Since use of slag in cement decreases the need to landfill large amounts of slag, up to 3 million tons of carbon dioxide emissions can be eliminated annually (Portland Cement Association).


  • Increases strength, flowability/pumpability and cohesion

  • Decreases permeability

  • It does not react or absorb large amounts of water like fly ash.

  • Sulfate resistance

  • Delay setting time and rate gain but can be counteracted with additives. Therefore, there is controllable set time.

  • Provides corrosion resistance

  • Strong bond to rock masses

  • Ability to immobilize heavy metals and other harmful substances

  • Low cost

  • No harm to the environment (Weaver, 2009)


  • Increased set time (Kaeck, 2009)


Ground granulated blastfurnace slag is being used in mining applications. Instead of disposing the large amounts of tailings (soils/waste removed from mines), this material can be made into a slurry and mixed with a small amount of cementitious material. This mixture can be used to fill parts of mines that are no longer in use. Slag is frequently used (mixed with Portland cement) as the cementitious binder in this mixture due to its ability to produce high strength, low permeability material as compared to Portland cement alone. The addition of slag can also increase homogeneity and increase strength gain of the mixture (Jefferis, 2012). Blast Furnace Slag has also been widely used in Poland on dam foundation treatment (Weaver, 2009).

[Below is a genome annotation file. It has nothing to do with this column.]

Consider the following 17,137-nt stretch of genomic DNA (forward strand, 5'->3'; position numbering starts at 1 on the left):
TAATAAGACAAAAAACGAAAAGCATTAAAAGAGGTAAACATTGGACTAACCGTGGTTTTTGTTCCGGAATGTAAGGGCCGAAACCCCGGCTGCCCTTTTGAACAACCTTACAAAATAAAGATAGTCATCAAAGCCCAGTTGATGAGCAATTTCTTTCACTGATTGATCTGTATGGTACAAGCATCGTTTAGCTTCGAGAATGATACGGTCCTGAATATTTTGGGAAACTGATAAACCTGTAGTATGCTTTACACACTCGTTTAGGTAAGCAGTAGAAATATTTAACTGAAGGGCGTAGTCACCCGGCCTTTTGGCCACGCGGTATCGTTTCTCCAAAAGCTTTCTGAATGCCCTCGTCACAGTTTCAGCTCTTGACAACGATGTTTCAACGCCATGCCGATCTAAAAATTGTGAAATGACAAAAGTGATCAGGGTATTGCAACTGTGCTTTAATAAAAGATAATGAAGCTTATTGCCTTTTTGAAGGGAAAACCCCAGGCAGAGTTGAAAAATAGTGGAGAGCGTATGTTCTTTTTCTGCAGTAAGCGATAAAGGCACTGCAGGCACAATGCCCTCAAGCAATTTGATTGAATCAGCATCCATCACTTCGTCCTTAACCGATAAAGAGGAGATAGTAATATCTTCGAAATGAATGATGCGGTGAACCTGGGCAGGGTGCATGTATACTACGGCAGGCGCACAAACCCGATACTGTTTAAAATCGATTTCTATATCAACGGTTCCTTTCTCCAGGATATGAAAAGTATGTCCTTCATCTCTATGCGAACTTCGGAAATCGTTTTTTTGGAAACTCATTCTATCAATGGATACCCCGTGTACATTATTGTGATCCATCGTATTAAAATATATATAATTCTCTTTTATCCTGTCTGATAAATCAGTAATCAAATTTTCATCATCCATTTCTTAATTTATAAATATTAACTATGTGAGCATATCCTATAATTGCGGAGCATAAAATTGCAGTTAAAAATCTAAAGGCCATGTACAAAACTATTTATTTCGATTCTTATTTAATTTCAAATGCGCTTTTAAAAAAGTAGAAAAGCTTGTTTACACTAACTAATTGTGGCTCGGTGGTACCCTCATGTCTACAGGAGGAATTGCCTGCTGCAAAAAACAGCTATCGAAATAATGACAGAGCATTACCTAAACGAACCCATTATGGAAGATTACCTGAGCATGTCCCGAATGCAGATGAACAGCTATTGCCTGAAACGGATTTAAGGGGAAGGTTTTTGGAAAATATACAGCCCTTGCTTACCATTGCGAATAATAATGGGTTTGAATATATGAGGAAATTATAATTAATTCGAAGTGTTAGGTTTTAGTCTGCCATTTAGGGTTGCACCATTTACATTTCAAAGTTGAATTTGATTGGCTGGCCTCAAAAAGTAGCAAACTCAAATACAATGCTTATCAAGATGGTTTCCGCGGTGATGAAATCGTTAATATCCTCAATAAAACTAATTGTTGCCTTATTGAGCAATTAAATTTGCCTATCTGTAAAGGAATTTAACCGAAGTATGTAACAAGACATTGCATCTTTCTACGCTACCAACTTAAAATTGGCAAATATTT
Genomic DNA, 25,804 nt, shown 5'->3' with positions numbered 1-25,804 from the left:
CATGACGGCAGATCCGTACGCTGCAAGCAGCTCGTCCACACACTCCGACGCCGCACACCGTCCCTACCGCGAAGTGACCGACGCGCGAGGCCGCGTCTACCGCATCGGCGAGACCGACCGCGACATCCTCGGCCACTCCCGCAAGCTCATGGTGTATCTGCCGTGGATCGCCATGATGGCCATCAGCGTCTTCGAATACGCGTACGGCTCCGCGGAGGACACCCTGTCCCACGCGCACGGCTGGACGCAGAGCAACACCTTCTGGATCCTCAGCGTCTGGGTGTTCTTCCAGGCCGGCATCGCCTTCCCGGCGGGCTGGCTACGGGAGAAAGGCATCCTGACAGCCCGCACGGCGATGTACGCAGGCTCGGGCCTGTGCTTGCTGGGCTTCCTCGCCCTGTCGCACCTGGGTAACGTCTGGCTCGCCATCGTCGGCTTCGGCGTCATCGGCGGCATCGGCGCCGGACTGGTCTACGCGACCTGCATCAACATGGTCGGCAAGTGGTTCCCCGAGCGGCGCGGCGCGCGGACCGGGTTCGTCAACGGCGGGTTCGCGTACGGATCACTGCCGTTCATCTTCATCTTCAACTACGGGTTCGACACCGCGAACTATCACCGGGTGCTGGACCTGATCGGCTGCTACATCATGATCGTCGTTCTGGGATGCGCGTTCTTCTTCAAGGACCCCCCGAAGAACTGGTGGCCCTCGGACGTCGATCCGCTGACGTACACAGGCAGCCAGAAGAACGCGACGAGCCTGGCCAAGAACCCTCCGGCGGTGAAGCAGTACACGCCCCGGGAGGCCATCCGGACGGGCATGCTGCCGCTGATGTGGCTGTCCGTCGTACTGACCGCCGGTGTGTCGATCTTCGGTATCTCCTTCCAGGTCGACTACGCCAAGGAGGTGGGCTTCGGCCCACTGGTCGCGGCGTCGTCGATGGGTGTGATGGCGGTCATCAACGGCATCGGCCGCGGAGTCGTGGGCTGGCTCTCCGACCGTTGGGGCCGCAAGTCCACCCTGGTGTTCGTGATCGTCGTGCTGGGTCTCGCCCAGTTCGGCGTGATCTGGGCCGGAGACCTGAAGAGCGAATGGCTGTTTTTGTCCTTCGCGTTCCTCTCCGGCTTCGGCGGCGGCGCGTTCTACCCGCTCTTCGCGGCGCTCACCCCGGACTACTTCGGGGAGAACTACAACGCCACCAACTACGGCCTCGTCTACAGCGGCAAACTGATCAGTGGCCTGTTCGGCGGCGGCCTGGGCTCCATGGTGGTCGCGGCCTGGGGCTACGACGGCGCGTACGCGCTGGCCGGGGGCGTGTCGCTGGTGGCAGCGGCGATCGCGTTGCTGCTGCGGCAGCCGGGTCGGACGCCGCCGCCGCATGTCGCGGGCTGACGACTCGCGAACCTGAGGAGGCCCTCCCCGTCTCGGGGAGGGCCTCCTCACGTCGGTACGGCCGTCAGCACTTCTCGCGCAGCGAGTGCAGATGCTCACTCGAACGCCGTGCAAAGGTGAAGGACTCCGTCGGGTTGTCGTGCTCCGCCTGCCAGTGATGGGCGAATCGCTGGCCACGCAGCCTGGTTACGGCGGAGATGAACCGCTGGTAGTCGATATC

Case Studies

Grouting of deep foundations at the Thames river bridge in Connecticut (Kaeck, 2009)